Review: Hi Score Girl scores pretty average
You may not see it among the flood of automated recommendations but Netflix has been steadily increasing their anime catalogue with newer titles. Hi Score Girl is one such example, its TV run ending as recently as September last year. The full season is now already available on the streaming platform, and with a premise steeped in arcades and gaming it proved hard to resist.
Hi Score Girl is romantic comedy set in the early ’90s, among Japan’s arcade and gaming boom. Our main character, Yaguchi Haruo, is a hardcore gamer who predictably struggles with a different set of challenges: life and relationships. While the story mostly centers on him, Haruo is eventually joined by classmates Oono Akira and Hidaka Koharu.
The art in Hi Score Girl is a bit of a mixed bag for me. It goes with a simple and distinct approach, which works to the show’s advantage due to its 3D production instead of traditional 2D. While the animation can be rather stiff and janky at times (which might turn off some people), the 3D backgrounds work well and gives quite the sense of depth and spacing.
Sadly, the story itself is standard fare. It runs the whole gamut of anime tropes, making it feel as if you’ve already seen it all before. Tsundere characters? Check. Obtuse main character? Check. Love triangle? Check. Finding love only to lose it? Check.
The key difference between Hi Score Girl and the myriad of anime romcoms out there is its focus on games. The show begins in a game center, with Harou bragging about his skills at Street Fighter 2.
It doesn’t last for long. Akira swiftly proceeds to crush him in the game, and this chance meeting becomes the catalyst for them hanging out after school. Things slowly develop from a one-sided rivalry into mutual affection but, without revealing too much, their budding relationship never gets a chance to blossom. This is where Koharu enters the picture.
Koharu develops a crush for Haruo after seeing him being so passionate about games, teaching her how to let loose and to have some fun. Although Haruo only has eyes for Akira, Koharu refuses to give up.
Who knows why? Haruo is loud, obnoxious, and pretty much a loser in school. I found him bland and somewhat unlikable, and though he does grow as a character towards the end he lacks overall development. It seems that his bigger purpose is to function as a video game exposition dump, feeding our nostalgia with all the latest gaming developments of the ’90s.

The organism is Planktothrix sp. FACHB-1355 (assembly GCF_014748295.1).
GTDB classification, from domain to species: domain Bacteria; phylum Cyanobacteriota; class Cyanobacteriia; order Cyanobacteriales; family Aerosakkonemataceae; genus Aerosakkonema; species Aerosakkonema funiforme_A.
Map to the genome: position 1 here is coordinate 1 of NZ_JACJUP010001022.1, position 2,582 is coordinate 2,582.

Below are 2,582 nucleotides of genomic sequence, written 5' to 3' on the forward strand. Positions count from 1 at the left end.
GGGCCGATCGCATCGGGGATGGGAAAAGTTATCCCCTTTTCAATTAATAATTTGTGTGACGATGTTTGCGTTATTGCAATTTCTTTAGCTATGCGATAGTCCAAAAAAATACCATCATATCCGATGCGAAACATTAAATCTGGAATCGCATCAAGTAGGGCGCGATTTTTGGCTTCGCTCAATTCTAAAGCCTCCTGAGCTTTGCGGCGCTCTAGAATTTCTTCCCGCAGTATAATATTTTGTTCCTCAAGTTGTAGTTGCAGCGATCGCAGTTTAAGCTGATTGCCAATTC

Akira, on the other hand, is the strong, silent type and very much the image of the perfect girl trope. She’s popular, gets top grades in school, is beautiful, and comes from a well-off family. But a trope does not a character make. Like Haruo, she has minimal character development throughout the season, never growing beyond the handful of scenes where she actually manages to express her feelings.
All we eventually learn about her is the strict home life she has, but it’s always used as a setup to her using game centers as an escape.
The only character I liked, and the only one with actual character development, is Koharu. She’s a normal high school girl, albeit too serious and studious, until she starts getting interested in Harou and by osmosis, video games. We get to see her go from playing video games purely because of someone she likes, to her coming to genuinely enjoy them.
Overall, Hi Score Girl is a decent anime that banks heavily on its nostalgia factor. If you take off those rose-tinted goggles, however, all you’ll find is an average romcom anime.
I didn’t find the show to be particularly funny or memorable by its own merit. What I did like was the amount of research that went into it, and there are times where the show gets technical — it even goes as far as explaining some moves and timings of various games. It does turn into an exposition dump at times, but it still manages to retain enough entertainment value that it doesn’t feel like a total wash.
If you grew up in that ’90s era of gaming then you’ll probably find enough to make Hi Score Girl enjoyable. It’s always nice to see games being treated with this much reverence, and if nothing else this is a fun history lesson wrapped up in some romance and comedy.